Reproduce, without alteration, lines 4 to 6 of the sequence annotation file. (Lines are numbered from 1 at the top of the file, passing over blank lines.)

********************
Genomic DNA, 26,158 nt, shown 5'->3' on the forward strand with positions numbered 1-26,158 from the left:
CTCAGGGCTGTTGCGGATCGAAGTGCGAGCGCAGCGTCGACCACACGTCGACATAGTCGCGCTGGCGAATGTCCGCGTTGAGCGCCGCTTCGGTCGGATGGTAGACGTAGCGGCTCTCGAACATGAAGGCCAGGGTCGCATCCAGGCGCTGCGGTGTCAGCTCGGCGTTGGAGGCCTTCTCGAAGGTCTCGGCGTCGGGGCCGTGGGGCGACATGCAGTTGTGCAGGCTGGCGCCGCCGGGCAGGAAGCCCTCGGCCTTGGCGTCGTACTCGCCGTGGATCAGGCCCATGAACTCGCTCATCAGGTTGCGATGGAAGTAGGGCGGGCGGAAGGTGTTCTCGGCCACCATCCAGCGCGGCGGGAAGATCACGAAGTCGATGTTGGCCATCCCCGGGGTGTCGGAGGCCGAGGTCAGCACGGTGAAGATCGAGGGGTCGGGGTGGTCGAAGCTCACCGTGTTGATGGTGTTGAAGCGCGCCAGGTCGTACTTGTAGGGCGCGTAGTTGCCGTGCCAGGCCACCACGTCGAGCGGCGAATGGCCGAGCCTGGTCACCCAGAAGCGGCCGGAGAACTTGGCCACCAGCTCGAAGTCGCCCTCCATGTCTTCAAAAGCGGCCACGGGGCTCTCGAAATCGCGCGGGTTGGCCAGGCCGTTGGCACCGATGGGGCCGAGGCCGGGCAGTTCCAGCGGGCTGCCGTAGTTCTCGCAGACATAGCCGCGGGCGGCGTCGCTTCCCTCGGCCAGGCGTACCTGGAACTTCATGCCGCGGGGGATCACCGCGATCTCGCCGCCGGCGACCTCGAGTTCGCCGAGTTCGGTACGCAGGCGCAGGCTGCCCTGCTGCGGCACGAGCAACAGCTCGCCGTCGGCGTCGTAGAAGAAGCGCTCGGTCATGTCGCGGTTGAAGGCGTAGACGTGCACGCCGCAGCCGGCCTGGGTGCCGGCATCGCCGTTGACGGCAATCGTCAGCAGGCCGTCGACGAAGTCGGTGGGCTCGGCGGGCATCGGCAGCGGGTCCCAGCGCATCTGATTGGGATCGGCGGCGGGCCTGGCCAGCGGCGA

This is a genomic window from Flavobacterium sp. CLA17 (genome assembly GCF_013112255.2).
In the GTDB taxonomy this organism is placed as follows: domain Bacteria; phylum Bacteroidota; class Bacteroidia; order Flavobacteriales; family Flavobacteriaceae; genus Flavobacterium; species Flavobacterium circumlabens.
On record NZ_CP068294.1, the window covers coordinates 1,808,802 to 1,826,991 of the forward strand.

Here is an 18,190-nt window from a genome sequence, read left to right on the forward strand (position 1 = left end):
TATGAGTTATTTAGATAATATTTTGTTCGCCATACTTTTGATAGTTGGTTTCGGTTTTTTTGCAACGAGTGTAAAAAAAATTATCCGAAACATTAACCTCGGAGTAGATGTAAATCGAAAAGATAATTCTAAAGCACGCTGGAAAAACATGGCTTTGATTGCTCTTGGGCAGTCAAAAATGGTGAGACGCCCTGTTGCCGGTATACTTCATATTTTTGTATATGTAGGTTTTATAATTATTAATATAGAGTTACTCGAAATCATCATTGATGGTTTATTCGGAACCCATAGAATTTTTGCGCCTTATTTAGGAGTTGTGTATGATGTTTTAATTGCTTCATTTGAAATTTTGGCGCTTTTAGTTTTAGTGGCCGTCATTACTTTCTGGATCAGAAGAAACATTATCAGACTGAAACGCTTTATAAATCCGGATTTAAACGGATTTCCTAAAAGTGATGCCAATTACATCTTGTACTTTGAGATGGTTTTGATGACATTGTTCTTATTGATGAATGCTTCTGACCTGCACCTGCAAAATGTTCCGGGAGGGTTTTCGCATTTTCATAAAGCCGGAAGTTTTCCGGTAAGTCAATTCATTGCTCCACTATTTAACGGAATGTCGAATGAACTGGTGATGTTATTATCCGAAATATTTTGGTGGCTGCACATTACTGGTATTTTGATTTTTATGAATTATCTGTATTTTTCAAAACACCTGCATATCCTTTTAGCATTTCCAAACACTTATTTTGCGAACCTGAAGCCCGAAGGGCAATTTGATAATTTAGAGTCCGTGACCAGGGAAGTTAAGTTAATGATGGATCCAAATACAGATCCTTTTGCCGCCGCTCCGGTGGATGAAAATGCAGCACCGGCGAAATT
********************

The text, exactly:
In the GTDB taxonomy this organism is placed as follows: domain Bacteria; phylum Bacteroidota; class Bacteroidia; order Flavobacteriales; family Flavobacteriaceae; genus Flavobacterium; species Flavobacterium circumlabens.
On record NZ_CP068294.1, the window covers coordinates 1,808,802 to 1,826,991 of the forward strand.

Here is an 18,190-nt window from a genome sequence, read left to right on the forward strand (position 1 = left end):